What that amounts to is this - busy people who barely have time to look at a project, don't read scripts, don't understand the minds of the people the show is pitched to, don't know a damn thing about the project get to tell those who do know the project, do understand the minds of the audience, devote 100% of their time to the project what to do.
That's how it works.
It gets even more fun when there are multiple people doing this and you have notes that contradict other notes.
This is the way it is done. And because this is the way it is done, those in a position to give notes feel they have to in order to justify their salary and, more importantly, boost their egos and those getting the notes are told they must then fight to get to do things the right way rather than the arseways way suggested in a set of random notes. It turns every day into a confrontation.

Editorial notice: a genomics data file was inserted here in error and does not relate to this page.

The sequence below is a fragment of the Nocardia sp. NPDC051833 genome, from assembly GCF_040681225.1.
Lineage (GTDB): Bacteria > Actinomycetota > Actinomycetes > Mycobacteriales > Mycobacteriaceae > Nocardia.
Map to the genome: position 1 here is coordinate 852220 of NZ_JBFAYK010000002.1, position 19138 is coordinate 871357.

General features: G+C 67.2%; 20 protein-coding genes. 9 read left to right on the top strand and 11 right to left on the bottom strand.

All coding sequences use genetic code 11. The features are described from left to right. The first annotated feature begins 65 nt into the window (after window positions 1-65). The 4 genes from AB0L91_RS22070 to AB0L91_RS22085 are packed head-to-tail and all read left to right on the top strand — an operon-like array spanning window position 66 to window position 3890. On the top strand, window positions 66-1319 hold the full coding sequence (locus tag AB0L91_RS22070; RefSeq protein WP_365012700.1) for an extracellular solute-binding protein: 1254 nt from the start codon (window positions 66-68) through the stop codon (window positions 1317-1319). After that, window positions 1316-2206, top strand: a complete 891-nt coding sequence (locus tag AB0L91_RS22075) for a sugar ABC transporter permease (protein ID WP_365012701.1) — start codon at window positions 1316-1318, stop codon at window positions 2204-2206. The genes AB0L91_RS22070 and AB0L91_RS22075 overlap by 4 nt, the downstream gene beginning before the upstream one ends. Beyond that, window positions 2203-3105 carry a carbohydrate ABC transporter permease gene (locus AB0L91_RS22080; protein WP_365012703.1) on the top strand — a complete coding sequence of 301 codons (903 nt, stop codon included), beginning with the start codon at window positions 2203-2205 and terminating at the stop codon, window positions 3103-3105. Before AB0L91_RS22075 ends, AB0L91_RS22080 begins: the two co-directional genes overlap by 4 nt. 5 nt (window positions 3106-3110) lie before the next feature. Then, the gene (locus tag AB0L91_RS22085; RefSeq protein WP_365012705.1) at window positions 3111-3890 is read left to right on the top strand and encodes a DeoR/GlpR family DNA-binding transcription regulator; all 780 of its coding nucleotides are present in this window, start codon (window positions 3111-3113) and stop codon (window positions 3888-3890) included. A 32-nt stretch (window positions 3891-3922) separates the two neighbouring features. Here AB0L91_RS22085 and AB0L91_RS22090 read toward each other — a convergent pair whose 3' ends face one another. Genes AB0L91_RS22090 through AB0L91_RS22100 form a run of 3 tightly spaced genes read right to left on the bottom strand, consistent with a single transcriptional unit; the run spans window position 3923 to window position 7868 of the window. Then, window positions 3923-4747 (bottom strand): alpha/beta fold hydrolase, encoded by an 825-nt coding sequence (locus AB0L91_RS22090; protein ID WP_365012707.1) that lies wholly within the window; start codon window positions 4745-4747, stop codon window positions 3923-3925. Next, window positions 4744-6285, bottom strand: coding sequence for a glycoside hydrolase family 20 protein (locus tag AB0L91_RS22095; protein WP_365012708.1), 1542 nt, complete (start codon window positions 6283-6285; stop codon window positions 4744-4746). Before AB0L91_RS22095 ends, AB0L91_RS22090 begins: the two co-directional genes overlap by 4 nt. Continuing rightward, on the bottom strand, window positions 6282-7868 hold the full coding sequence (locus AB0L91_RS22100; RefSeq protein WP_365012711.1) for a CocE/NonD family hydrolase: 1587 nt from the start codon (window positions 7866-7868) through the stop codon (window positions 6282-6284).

And, for me, that's on children's shows. Shows for very young children. Shows that should be fun.
Reduced to a half-assed courtroom drama with clowns instead of lawyers.
People should not have to fight every day not to fuck up a show. This culture of notes is rotten. It amounts to people spending their days throwing spanners into rather delicate works. It's not fun. And it's counter-productive.
I actually wrote a rant a while back about a set of notes. I never posted it. But the main thing that sent me into a rage was that the person who wrote the notes made it abundantly clear that he hadn't actually watched one episode of the show. He didn't know it. He knew nothing about it and put that down in black and white on paper for all to see (e-paper, it was an e-mail).
And then offered his time for 'brainstorming'. Like we need a co-writer. One who hasn't done the bare minimum to find out about the show.
It took several weeks to come down from that rage.
On a project that, on every other level, is an absolute joy.